TCL has revealed a new foldable phone prototype at CES 2020, a clamshell that opens up to reveal a 7.2-inch flexible touchscreen, and one which already has a few advantages over the Samsung Galaxy Fold. While the device is still at the “functional prototype” stage, and won’t launch quite as you see here, there are already good reasons why what TCL has achieved should get Android fans excited.
It’s not TCL’s first foldable screen device design, mind, though it is an important milestone as the company readies its production plans. Last year it showed off a phone that could be wrapped around your wrist like a bracelet, but that was only a design mock-up. This new tablet for CES 2020 actually works.
Well, it works as in it’s a functional Android device, with a flexible touchscreen that bends down the middle, and has cameras on the back. TCL is at pains to point out that this is still a functional prototype, and not necessarily what its production foldable will look like. Indeed, chatter from within the company is that there are still in the region of 30-40 different foldable designs mocked up and being considered, with no final decision made.
That means I can look past the apparent absence of an internal selfie camera, or indeed an external display of any sort. The prototype’s various glitches can be overlooked, too, like its habit of turning the flashlight on when the screen is closed, and its laggardly screen rotation.
Otherwise, though, there are some impressive details. It’s not a skinny phone when closed – the new Motorola Razr is slimmer, for example – but, unlike the Galaxy Fold, the TCL foldable shuts completely rather than leaving a triangular gap between the two halves. That homegrown hinge has a nice action to it, too: not to stiff but not too loose, either.
The screen falls somewhere in-between the Razr and the Galaxy Fold in size, too. It’s a 7.2-inch panel, running at 2K resolution. That’s a nice size, and a nice aspect ratio too: unlike the Galaxy Fold, which feels weirdly long and narrow when shut, the TCL prototype is far more comfortable in the hand. However it’s big enough that, unlike the Motorola, TCL could fit a decent-sized touchscreen on the outside for casual use.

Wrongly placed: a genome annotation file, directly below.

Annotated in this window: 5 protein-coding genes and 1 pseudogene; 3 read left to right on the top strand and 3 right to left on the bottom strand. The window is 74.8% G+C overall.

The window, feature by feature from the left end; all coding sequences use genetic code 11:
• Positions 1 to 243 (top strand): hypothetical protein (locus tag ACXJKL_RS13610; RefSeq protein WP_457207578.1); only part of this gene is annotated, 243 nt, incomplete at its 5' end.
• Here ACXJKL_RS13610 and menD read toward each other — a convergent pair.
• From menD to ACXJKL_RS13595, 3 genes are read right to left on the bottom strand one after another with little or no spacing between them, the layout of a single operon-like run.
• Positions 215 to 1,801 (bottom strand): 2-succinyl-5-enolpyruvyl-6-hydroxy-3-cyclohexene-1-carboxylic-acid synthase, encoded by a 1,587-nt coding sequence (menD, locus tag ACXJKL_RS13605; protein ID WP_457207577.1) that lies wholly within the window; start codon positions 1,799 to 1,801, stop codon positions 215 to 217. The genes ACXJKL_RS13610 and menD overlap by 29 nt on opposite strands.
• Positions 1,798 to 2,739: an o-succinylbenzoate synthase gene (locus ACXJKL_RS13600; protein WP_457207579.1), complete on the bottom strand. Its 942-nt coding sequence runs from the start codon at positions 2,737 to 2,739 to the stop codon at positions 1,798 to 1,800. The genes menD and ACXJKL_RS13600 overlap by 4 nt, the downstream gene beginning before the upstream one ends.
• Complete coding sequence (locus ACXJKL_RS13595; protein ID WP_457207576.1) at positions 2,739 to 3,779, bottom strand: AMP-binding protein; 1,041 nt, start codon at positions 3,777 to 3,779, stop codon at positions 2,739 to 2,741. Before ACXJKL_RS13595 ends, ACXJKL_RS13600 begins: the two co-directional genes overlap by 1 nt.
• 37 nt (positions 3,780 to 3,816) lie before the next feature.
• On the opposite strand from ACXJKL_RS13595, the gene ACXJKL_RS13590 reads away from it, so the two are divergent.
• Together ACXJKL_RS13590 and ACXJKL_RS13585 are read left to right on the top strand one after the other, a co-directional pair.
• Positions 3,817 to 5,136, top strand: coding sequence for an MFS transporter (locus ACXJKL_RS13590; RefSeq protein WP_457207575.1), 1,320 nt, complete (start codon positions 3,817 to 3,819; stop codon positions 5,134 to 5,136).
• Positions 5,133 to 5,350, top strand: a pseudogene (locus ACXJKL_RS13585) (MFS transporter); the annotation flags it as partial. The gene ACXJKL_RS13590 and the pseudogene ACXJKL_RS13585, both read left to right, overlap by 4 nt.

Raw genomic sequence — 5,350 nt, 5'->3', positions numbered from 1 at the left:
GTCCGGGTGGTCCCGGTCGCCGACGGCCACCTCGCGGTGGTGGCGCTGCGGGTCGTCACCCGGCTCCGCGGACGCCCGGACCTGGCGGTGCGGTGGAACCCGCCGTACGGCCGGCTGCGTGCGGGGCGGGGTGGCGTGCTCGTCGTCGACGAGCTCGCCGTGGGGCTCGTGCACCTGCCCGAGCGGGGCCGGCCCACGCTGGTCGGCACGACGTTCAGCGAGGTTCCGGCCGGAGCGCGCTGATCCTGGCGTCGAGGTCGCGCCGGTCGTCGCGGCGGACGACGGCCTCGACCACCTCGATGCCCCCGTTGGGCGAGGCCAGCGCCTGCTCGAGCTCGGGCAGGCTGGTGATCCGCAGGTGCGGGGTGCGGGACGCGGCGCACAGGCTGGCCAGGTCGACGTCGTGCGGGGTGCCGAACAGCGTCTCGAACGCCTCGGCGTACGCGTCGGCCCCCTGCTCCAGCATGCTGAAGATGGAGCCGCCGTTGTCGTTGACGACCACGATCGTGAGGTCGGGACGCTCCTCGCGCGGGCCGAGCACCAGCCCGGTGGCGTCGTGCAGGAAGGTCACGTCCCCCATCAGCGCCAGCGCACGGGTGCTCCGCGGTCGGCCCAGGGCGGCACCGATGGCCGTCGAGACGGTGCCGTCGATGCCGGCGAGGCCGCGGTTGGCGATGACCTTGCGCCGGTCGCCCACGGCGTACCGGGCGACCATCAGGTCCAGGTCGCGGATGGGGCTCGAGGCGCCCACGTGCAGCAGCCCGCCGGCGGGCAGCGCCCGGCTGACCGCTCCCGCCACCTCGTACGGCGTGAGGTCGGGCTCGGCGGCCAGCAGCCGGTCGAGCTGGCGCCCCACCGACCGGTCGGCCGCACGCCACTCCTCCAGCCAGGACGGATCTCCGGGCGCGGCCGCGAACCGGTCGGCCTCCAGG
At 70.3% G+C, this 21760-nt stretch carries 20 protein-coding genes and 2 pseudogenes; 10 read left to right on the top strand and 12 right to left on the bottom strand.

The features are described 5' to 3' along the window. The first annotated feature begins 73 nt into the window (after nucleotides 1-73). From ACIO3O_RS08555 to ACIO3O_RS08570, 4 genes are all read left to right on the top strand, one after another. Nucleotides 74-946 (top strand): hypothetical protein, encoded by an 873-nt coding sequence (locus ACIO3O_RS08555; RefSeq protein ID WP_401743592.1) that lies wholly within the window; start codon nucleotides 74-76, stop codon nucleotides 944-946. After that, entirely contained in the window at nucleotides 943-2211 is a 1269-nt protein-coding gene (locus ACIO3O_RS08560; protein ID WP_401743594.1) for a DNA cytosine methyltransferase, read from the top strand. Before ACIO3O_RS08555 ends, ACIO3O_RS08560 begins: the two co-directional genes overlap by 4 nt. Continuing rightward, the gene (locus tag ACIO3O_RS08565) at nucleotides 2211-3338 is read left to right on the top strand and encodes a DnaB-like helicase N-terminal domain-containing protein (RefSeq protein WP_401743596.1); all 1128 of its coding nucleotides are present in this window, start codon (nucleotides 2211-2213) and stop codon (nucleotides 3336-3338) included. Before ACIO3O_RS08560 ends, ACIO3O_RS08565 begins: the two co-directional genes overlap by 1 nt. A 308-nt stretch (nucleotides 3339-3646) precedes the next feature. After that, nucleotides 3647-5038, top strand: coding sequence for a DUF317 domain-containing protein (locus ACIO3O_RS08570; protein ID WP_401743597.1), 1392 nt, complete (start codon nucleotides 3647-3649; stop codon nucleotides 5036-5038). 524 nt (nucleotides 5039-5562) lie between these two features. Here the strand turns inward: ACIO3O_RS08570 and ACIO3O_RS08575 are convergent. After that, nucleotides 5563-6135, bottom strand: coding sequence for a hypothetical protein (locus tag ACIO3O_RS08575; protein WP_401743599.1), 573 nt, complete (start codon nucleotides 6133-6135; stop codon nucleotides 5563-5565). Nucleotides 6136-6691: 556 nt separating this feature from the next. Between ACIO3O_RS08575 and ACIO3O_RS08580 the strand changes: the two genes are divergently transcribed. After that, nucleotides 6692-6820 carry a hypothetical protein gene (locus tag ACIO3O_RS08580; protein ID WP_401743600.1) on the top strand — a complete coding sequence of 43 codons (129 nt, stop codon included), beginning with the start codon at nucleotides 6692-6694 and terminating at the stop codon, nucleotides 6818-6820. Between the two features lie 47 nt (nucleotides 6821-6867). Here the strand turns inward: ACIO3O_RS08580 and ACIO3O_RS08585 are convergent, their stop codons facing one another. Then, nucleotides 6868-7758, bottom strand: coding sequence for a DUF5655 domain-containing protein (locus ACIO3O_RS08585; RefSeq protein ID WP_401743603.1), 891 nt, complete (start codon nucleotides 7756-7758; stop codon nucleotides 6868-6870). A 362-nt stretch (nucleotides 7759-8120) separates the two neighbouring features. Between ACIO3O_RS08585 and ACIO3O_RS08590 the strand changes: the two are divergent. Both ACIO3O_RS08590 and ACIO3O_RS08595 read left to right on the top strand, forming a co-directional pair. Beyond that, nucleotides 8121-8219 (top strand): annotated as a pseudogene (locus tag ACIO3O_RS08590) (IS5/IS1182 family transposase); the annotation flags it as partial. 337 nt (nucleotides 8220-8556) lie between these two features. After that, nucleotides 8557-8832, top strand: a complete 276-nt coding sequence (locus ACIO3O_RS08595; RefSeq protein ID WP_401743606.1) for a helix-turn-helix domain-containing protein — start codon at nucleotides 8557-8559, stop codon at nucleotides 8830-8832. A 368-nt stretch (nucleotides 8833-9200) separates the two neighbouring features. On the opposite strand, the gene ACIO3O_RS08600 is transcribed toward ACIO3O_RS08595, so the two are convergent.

Right now, though, we get an iridescent plastic casing made up of molded triangles, which catches the light and shimmers between various hues of green and blue. Branding is subtle, as is the row of cameras and the LED flash running down one edge. TCL hasn’t given exact specifications for the phone’s optics – again, this is a prototype after all – but it looks to have regular, ultra-wide, telephoto, and macro sensors.
It’s best not to get too caught up in what this device looks like, though, or how it’s equipped in terms of hardware. What we should probably be most excited about is affordability. TCL isn’t talking about just how much it plans to sell its eventual production foldable for, but its goal is something more attainable than the – admittedly limited – array of announced folding phones we’ve seen to-date. Part of the reason it can do that is its ability to manufacture its own display panels, something that will help it bring in its new TCL 10 Series phones at under $500 each, too.
When, exactly, the TCL foldable will launch is unclear. We’ll probably hear more about that roadmap at Mobile World Congress 2020 in Barcelona next month. Unofficially, it sounds a lot like a late 2020 release is one target, though there are plenty of moving parts to consider.
Maybe the biggest, however, is TCL’s own branding ambitions. Until now, the company has operated its phone business under a variety of sub-brands: Alcatel and BlackBerry, for example. Now it wants to position TCL as a phone brand of its own, borrowing from the selling points of its TVs – which boil down to “great screens at aggressive prices” – and building out an ecosystem of tech that all works together.
Time will tell if the market will make room for that. However there’s no denying that, for all the hype about foldables, so far everything we’ve seen is out of the reach of all but the most aggressive early-adopter. If TCL can buck that trend and deliver a folding phone that doesn’t break the bank, that’s something worth watching.